Enteroctopus dofleini, also known as the Giant Pacific octopus is known as the biggest of all octopuses. However, recently scientists discovered that the Giant Pacific octopus is at least two species. Scientists accidentally discovered a new GPO species off the coast of Alaska, although it hasn’t yet been specifically named.
The new species, which is called the frilled giant Pacific octopus by the scientists who discovered it, was found when Nathan Hollenbeck and David Scheel from Alaska Pacific University took a look at shrimp by-catch which is a part of Hollenbeck’s senior-year thesis. Hollenbeck who is an undergraduate student at the university, and Scheel, a professor, discovered that not all octopuses that came in the bait-pots for shrimp were GPO.
Researchers, in order to catch shrimp, inserted shrimp pots with bait into the water, leaving the bait there for a day. Sometimes, octopuses get into the pots together with the shrimp, mostly because they eat the shrimp in the pots. Scientists caught a total of 21 cephalopods, where six were discovered to be of an unknown type.
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“They were identified by an absence of longitudinal mantle folds, the presence of a lateral mantle frill comprised of a semi-continuous line of broad merged papillae forming a frill or flap along the mid-lateral mantle, the absence of papillae or rugose texture on the ventral mantle below the frill, and two distinctly separated frontal white spots (rather than a single simple or compound spot, or none),” the scientists said in a press release.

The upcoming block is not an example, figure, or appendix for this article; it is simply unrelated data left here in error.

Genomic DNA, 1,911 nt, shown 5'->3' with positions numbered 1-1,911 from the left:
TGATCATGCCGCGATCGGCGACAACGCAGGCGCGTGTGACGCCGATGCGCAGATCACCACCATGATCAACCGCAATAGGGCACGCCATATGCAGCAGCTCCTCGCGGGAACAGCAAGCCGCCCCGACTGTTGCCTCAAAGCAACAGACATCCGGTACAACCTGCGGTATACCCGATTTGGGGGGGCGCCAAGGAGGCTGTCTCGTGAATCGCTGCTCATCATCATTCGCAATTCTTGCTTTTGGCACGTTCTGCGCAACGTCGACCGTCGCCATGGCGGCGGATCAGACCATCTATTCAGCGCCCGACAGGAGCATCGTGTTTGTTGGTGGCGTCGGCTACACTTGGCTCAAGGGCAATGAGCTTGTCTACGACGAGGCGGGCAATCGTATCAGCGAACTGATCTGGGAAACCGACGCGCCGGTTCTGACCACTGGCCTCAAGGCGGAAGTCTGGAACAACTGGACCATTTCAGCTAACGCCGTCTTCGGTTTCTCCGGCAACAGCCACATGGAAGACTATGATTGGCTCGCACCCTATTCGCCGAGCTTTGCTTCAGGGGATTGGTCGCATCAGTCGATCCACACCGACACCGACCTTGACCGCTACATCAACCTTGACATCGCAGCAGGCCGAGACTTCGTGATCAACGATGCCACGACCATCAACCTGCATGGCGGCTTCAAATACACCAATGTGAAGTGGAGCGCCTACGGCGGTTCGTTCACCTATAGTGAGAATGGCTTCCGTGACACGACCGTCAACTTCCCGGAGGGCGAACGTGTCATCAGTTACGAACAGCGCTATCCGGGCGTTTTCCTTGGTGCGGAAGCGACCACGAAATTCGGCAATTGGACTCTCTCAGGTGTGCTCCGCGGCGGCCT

Basically, the GPO lacks the frill along the length of its body, which inspired the new species’ name that scientists are using until they come up with a scientific name. Another difference between the GPO and the other octopus is that the Giant Pacific octopus has one frontal white spot, while the new species has two.
In order to make sure that this is actually a new species, scientists ran a genetic comparison with dofleini and nucleotide sequence data, which revealed that they are two separate species.
“I’ve been thinking: why would an octopus have a ledge coming off its body like that? Maybe we’re seeing differences in their habitat selection and ecology reflected by differences in their body,” Scheel told Earther in an interview.
The GPO can grow to over 150 pounds in weight, but adults mostly weigh around 33 pounds. The largest octopus of the new species that researchers found was a female specimen which weighed about five pounds, meaning that the newly discovered individuals could be juveniles.
More details about the distant cousin of the Giant Pacific octopus can be found in a paper that was published in the November edition of the journal American Malacological Bulletin, titled “Body Patterns of the Frilled Giant Pacific Octopus, a New Species of Octopus from Prince William Sound, AK.”
Another study included Sheel earlier this year. The study identified a rare octopus colony in the settlement off Australia’s east coast, revealing octopuses are not as solitary as originally thought.